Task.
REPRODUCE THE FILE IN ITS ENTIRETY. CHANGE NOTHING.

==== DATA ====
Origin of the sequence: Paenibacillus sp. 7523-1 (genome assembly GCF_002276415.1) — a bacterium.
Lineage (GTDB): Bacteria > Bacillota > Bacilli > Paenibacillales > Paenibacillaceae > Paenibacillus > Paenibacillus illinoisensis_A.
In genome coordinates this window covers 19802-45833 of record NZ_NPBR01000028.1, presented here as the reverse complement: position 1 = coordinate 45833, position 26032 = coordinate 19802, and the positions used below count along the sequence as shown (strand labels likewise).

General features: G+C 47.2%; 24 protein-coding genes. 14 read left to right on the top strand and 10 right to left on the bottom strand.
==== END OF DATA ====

Origin of the sequence: Paenibacillus sp. 7523-1 (genome assembly GCF_002276415.1) — a bacterium.
Lineage (GTDB): Bacteria > Bacillota > Bacilli > Paenibacillales > Paenibacillaceae > Paenibacillus > Paenibacillus illinoisensis_A.
In genome coordinates this window covers 19802-45833 of record NZ_NPBR01000028.1, presented here as the reverse complement: position 1 = coordinate 45833, position 26032 = coordinate 19802, and the positions used below count along the sequence as shown (strand labels likewise).

General features: G+C 47.2%; 24 protein-coding genes. 14 read left to right on the top strand and 10 right to left on the bottom strand.